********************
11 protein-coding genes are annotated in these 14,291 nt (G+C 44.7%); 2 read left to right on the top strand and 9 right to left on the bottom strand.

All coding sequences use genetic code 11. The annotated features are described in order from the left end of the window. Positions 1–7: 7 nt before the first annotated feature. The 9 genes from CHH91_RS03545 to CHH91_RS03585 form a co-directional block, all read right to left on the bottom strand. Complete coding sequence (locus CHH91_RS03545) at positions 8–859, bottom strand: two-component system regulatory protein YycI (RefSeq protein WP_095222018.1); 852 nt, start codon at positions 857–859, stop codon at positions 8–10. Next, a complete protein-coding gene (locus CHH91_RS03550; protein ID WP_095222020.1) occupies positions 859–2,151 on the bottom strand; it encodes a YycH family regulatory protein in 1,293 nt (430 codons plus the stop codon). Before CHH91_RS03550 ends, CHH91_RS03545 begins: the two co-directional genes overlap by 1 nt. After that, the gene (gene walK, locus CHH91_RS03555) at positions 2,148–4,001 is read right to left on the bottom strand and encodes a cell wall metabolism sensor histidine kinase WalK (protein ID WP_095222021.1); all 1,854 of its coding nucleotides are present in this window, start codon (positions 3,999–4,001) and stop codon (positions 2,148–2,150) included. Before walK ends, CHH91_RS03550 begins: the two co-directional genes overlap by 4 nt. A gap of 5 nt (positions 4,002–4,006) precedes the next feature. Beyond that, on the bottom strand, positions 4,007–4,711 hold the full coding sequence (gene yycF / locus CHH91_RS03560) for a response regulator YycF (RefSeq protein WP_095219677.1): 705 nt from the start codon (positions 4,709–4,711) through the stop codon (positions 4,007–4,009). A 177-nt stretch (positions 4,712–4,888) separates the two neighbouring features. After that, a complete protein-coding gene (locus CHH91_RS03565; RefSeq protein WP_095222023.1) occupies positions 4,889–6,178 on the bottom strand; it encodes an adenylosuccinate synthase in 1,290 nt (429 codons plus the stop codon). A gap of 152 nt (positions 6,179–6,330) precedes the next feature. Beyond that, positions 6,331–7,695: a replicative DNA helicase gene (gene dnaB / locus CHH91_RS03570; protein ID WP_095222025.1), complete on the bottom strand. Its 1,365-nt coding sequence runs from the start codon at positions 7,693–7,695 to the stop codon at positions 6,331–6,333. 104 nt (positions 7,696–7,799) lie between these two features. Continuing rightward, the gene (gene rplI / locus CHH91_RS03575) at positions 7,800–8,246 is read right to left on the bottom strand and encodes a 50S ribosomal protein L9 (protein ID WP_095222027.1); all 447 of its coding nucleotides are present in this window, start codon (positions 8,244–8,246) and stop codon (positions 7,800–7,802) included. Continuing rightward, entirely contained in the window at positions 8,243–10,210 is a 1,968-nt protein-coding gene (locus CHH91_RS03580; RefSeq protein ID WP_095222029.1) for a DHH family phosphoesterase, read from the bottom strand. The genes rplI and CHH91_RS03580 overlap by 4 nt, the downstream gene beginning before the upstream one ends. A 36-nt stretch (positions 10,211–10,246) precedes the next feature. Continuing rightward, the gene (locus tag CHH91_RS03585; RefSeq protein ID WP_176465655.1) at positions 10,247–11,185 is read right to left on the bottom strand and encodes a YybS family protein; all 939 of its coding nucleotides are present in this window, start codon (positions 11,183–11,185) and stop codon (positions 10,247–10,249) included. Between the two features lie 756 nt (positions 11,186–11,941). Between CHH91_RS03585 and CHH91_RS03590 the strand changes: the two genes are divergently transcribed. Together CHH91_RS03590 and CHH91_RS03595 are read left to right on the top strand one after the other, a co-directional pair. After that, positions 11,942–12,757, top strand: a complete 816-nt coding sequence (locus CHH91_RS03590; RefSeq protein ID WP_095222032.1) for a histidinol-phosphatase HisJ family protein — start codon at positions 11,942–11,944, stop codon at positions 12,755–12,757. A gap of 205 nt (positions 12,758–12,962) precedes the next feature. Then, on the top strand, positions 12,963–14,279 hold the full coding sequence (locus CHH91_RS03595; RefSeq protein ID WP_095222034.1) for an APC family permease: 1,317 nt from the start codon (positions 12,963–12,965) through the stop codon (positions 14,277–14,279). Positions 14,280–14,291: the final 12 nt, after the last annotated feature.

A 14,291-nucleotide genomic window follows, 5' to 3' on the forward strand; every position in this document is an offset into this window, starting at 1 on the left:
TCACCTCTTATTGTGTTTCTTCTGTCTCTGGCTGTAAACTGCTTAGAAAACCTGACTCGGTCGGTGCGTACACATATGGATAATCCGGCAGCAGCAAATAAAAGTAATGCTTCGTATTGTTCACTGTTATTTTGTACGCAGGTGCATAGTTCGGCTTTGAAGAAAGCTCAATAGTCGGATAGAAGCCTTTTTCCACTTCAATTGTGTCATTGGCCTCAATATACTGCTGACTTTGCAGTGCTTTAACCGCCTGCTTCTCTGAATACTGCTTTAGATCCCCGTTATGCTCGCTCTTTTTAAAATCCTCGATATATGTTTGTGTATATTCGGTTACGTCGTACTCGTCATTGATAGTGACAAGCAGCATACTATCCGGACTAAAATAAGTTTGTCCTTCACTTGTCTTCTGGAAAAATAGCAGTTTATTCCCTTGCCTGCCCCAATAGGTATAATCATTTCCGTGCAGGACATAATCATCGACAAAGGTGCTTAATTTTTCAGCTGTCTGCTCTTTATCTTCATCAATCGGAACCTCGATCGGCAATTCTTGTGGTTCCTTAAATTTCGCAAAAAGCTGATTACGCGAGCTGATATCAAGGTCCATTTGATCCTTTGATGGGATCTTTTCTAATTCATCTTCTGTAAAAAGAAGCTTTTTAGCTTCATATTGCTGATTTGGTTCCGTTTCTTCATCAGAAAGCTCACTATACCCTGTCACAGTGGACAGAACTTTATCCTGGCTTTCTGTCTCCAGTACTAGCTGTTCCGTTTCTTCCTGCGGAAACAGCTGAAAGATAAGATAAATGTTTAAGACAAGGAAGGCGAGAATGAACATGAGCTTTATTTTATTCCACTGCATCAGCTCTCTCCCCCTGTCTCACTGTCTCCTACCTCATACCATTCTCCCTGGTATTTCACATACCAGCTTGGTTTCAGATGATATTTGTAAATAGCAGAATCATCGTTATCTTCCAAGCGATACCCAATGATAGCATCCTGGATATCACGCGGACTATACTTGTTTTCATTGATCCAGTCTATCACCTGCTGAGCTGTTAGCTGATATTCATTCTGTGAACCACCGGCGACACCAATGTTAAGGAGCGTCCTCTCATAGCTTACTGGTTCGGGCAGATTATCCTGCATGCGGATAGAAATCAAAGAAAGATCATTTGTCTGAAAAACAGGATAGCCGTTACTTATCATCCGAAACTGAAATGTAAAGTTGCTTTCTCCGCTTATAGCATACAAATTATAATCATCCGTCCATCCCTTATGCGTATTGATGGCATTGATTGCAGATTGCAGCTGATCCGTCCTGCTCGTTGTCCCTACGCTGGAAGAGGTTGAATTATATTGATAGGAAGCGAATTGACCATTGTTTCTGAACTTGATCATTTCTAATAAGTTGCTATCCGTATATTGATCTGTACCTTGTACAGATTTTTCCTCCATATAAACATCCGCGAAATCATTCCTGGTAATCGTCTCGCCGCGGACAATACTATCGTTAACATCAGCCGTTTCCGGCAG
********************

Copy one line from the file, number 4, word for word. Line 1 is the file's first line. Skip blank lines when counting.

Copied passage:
TCACCTCTTATTGTGTTTCTTCTGTCTCTGGCTGTAAACTGCTTAGAAAACCTGACTCGGTCGGTGCGTACACATATGGATAATCCGGCAGCAGCAAATAAAAGTAATGCTTCGTATTGTTCACTGTTATTTTGTACGCAGGTGCATAGTTCGGCTTTGAAGAAAGCTCAATAGTCGGATAGAAGCCTTTTTCCACTTCAATTGTGTCATTGGCCTCAATATACTGCTGACTTTGCAGTGCTTTAACCGCCTGCTTCTCTGAATACTGCTTTAGATCCCCGTTATGCTCGCTCTTTTTAAAATCCTCGATATATGTTTGTGTATATTCGGTTACGTCGTACTCGTCATTGATAGTGACAAGCAGCATACTATCCGGACTAAAATAAGTTTGTCCTTCACTTGTCTTCTGGAAAAATAGCAGTTTATTCCCTTGCCTGCCCCAATAGGTATAATCATTTCCGTGCAGGACATAATCATCGACAAAGGTGCTTAATTTTTCAGCTGTCTGCTCTTTATCTTCATCAATCGGAACCTCGATCGGCAATTCTTGTGGTTCCTTAAATTTCGCAAAAAGCTGATTACGCGAGCTGATATCAAGGTCCATTTGATCCTTTGATGGGATCTTTTCTAATTCATCTTCTGTAAAAAGAAGCTTTTTAGCTTCATATTGCTGATTTGGTTCCGTTTCTTCATCAGAAAGCTCACTATACCCTGTCACAGTGGACAGAACTTTATCCTGGCTTTCTGTCTCCAGTACTAGCTGTTCCGTTTCTTCCTGCGGAAACAGCTGAAAGATAAGATAAATGTTTAAGACAAGGAAGGCGAGAATGAACATGAGCTTTATTTTATTCCACTGCATCAGCTCTCTCCCCCTGTCTCACTGTCTCCTACCTCATACCATTCTCCCTGGTATTTCACATACCAGCTTGGTTTCAGATGATATTTGTAAATAGCAGAATCATCGTTATCTTCCAAGCGATACCCAATGATAGCATCCTGGATATCACGCGGACTATACTTGTTTTCATTGATCCAGTCTATCACCTGCTGAGCTGTTAGCTGATATTCATTCTGTGAACCACCGGCGACACCAATGTTAAGGAGCGTCCTCTCATAGCTTACTGGTTCGGGCAGATTATCCTGCATGCGGATAGAAATCAAAGAAAGATCATTTGTCTGAAAAACAGGATAGCCGTTACTTATCATCCGAAACTGAAATGTAAAGTTGCTTTCTCCGCTTATAGCATACAAATTATAATCATCCGTCCATCCCTTATGCGTATTGATGGCATTGATTGCAGATTGCAGCTGATCCGTCCTGCTCGTTGTCCCTACGCTGGAAGAGGTTGAATTATATTGATAGGAAGCGAATTGACCATTGTTTCTGAACTTGATCATTTCTAATAAGTTGCTATCCGTATATTGATCTGTACCTTGTACAGATTTTTCCTCCATATAAACATCCGCGAAATCATTCCTGGTAATCGTCTCGCCGCGGACAATACTATCGTTAACATCAGCCGTTTCCGGCAG